The conversation around sustainability becomes more pressing every year, and the ad industry is more connected to it than you might expect. Brands are taking notice of conscious consumers who are increasingly interested in products and services with minimal environmental impact. But what exactly does sustainability mean within the advertising industry?
In this article, we'll dive into that relationship, explain why it’s important for brands to embrace sustainability, and share some campaign examples to inform your future strategies.
What is sustainability?
Sustainability is a societal goal to make sure we can meet today's needs on Earth without harming future generations' ability to do the same.
From a business perspective, sustainability is about operating in a way that minimizes negative impact and maximizes positive impact. That could include using recycled materials in packaging, powering operations with renewable energy, offsetting carbon emissions, and more.
Why is sustainability important for brands?
Advertisers should have sustainability on their radar because consumers are becoming more environmentally conscious each year (and that’s expected to continue). Studies show that 64% of consumers are willing to pay more for sustainable goods, and 92% say they have a more positive image of brands that support social or environmental issues.
Conscious consumers are more likely to seek out brands that share their values, and they remain loyal to those brands over time. And although many believe that only younger folks are concerned with sustainability, research shows that consumers across all generations— from Baby Boomers to Gen Z, care about this topic.
By combining action with honest messaging, you can better connect to this growing group of consumers. As more brands recognize the severity of climate change and adopt sustainable practices, we can see that it’s not only the right thing to do but also necessary to maintain a competitive advantage.
Sustainable marketing vs. greenwashing
When it comes to being a sustainable brand, there’s a fine line between talking the talk and walking the walk. Has your brand actually integrated environmental, economic, and social issues into your business operations— or do you still have a long way to go?
Consumers are good at recognizing greenwashing when they see it, which is not something you want for your brand’s reputation. One study found that most consumers mistrust brands that make environmental claims without third-party validating sources.
Sustainable marketing means promoting socially responsible products, services, and practices to consumers. Brands from any industry or background, in addition to explicitly eco-friendly brands, can apply sustainable principles to their strategy.
Greenwashing is when a brand uses advertising to make false or misleading claims about the environmental benefits of its products or services. Greenwashing misleads consumers into thinking that a product, and the brand itself, is more sustainable than it actually is.
The out-of-home (OOH) industry and sustainability
In all honesty, the OOH industry doesn’t have the best history when it comes to sustainability. Paper materials for printed signage had to be replaced frequently (oftentimes without being recycled), the ink wasn’t very eco-friendly, and early digital display models consumed a lot of energy. However, the industry has been making considerable improvements— such as shifting toward LED lighting and solar panels, recycling paper and plastic, and monitoring waste sorting.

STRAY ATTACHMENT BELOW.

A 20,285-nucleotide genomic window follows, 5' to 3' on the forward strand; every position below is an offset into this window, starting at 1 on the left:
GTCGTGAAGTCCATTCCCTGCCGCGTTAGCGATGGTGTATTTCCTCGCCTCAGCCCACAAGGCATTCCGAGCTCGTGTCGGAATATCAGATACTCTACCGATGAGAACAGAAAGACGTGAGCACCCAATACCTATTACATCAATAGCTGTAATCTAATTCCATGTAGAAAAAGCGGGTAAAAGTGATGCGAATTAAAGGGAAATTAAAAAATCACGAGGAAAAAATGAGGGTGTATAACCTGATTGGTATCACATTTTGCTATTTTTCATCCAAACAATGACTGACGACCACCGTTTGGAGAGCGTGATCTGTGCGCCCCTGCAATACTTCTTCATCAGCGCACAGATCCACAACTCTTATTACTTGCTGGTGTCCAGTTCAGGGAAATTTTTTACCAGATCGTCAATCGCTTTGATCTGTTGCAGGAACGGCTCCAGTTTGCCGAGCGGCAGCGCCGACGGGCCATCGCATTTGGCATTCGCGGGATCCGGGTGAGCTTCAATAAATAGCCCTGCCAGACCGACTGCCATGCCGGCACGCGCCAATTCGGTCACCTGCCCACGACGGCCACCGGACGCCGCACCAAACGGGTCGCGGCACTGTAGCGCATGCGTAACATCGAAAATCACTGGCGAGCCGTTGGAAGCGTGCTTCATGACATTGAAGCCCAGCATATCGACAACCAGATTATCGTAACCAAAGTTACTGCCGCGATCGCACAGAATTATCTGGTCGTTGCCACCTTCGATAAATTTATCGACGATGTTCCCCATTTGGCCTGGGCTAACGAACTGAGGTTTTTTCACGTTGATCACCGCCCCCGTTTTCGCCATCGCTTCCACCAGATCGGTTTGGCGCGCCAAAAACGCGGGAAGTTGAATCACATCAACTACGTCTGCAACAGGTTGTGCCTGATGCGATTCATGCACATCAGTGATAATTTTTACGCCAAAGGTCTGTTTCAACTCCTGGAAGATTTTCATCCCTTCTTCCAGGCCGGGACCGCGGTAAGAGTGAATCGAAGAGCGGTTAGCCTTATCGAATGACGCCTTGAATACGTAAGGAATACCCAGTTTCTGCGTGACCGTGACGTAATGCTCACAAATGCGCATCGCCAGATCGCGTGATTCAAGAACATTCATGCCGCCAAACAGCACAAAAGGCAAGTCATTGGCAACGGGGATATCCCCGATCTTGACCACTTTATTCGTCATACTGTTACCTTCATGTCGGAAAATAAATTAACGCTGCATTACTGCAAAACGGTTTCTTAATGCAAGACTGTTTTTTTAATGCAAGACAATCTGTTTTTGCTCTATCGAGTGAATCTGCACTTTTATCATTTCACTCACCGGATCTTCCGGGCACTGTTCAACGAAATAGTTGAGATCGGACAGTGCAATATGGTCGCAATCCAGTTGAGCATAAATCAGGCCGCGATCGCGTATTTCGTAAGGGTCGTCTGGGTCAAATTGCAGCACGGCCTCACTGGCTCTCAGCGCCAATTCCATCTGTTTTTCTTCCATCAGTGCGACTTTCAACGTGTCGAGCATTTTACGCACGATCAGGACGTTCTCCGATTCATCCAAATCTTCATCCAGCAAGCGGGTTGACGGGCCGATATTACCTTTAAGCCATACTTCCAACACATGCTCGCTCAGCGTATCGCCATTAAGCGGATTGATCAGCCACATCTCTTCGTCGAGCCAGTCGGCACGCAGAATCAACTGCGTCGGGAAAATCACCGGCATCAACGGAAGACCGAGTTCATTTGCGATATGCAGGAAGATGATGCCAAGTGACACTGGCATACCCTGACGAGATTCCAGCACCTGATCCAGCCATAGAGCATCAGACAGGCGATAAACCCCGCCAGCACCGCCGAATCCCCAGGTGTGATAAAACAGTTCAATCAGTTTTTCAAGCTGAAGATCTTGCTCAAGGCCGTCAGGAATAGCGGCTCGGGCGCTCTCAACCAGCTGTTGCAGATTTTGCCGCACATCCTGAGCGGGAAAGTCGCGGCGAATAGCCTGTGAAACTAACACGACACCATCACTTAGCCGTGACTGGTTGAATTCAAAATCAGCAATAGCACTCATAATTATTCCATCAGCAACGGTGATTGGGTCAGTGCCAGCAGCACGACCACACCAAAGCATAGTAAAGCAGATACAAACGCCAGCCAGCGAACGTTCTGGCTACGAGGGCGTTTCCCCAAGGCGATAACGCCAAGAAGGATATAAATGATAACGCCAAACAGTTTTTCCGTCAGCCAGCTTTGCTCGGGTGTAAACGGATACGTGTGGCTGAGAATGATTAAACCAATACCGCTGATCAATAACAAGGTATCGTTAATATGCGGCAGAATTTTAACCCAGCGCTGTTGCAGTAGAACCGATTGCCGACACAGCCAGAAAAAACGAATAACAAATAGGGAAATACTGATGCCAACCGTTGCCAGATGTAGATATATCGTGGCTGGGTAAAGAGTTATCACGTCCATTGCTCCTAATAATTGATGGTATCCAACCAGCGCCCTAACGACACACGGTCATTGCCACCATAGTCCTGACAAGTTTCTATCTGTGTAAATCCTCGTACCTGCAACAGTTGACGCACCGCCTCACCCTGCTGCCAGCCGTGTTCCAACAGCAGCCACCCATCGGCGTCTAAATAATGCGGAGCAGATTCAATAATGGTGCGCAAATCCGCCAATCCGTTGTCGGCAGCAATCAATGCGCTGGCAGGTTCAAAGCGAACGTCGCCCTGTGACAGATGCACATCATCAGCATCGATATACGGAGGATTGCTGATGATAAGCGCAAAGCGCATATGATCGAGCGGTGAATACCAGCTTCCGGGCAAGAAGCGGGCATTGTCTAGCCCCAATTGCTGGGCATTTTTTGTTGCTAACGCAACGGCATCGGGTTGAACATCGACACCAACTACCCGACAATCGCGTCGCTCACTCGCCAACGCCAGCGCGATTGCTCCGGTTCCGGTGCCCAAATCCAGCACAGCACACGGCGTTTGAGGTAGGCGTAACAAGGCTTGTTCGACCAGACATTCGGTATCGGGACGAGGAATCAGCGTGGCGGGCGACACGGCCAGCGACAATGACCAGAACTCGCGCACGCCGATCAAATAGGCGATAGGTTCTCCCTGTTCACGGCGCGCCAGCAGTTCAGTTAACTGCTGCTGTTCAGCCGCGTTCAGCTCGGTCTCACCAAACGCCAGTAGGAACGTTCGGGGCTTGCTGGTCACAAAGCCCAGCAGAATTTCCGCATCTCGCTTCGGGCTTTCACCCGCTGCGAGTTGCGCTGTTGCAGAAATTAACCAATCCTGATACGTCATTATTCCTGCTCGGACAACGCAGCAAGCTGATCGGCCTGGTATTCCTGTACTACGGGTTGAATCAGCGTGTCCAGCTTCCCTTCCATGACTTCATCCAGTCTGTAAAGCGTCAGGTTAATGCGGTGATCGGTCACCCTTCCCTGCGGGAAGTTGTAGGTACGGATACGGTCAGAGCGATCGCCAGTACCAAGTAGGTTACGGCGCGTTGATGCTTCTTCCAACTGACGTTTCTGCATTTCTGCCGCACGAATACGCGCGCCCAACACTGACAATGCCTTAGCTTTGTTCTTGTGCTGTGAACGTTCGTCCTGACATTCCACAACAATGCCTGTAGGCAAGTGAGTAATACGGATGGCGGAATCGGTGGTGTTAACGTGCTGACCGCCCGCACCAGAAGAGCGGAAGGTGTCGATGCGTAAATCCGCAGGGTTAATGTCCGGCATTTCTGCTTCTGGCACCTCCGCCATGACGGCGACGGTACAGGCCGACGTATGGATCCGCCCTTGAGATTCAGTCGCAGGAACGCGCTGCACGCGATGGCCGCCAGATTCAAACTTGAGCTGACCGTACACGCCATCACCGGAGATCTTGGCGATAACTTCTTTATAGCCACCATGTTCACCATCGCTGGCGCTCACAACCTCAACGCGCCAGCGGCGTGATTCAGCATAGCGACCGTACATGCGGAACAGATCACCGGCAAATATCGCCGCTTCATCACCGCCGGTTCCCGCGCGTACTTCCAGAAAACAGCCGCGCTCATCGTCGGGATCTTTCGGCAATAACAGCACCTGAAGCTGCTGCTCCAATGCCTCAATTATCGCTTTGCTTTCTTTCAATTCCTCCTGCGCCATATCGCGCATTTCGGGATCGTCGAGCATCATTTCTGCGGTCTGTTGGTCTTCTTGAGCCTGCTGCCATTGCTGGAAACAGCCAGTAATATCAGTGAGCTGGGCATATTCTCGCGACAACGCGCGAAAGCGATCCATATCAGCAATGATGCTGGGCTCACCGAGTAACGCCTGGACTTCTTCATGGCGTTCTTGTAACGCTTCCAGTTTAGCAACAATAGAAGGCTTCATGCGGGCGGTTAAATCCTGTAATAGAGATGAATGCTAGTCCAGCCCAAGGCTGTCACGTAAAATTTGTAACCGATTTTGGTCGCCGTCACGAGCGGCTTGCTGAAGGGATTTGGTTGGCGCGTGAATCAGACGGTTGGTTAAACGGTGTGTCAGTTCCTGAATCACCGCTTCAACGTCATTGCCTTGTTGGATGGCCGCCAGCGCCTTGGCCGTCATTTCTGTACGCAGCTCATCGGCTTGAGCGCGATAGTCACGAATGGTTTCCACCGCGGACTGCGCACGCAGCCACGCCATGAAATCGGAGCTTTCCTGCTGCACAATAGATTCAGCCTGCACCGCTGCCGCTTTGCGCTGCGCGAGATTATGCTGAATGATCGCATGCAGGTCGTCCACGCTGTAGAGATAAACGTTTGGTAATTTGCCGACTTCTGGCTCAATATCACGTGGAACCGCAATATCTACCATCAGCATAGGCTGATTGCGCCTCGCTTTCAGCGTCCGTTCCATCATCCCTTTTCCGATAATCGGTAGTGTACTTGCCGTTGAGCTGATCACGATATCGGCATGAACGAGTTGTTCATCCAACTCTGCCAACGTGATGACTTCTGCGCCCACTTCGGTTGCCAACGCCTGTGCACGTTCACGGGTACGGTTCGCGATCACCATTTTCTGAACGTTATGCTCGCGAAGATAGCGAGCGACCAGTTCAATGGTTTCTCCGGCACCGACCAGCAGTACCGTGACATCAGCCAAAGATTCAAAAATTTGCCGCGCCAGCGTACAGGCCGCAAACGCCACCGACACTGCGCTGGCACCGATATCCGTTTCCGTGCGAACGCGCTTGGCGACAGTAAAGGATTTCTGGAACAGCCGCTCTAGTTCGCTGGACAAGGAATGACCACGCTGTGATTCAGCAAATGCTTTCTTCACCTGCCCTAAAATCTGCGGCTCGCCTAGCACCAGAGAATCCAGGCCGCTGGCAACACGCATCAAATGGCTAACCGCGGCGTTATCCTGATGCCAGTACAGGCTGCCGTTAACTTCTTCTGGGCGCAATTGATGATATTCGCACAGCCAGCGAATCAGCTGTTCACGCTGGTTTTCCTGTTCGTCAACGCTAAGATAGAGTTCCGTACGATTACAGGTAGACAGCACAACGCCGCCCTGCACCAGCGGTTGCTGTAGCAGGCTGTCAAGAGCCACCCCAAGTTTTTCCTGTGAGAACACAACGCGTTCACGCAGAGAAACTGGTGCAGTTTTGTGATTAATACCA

OOH provides a compelling platform for brands to share sustainable campaigns, and there are exciting innovations happening with the rise of digital out-of-home advertising (DOOH). DOOH networks, like Grocery TV, have several environmental advantages, including the ability to run multiple messages sequentially without using extra materials and having digital platforms that are designed to last for years rather than weeks.
3 examples of sustainable brands and initiatives
There are many ways for brands to incorporate sustainability into their advertising strategy. Here are three examples that inspire us:
Patagonia is a clothing company that specializes in outdoor apparel, and they’re well-known for their commitment to sustainability and environmental activism.
In 2011, Patagonia published a full-page ad campaign in The New York Times telling people not to buy their jackets (talk about a bold move, right?). The campaign's purpose was to raise awareness about the environmental impacts of consumerism and encourage people to think twice before buying new clothes.
ECOS is a brand that creates eco-friendly cleaning products. They take pride in producing items that are climate positive and gentle on the environment.
Grocery TV ran a series of green marketing campaigns for ECOS in grocery stores to promote their all-purpose cleaners, laundry detergent, and dish soap. Their “Mother and Child” campaign advertised nifty refill kits, which help consumers reduce waste.
Levi's is a brand that paves the way with its sustainable initiatives. Their "Buy Better, Wear Longer" campaign highlights their ongoing efforts to drive more sustainable production practices.
It includes driving ambitious climate and water actions as well as investing in eco-friendly materials and technologies. These changes have saved over 4 billion liters of water.
Stay in touch for more insights
We hope this was a helpful primer on sustainability in the ad industry.
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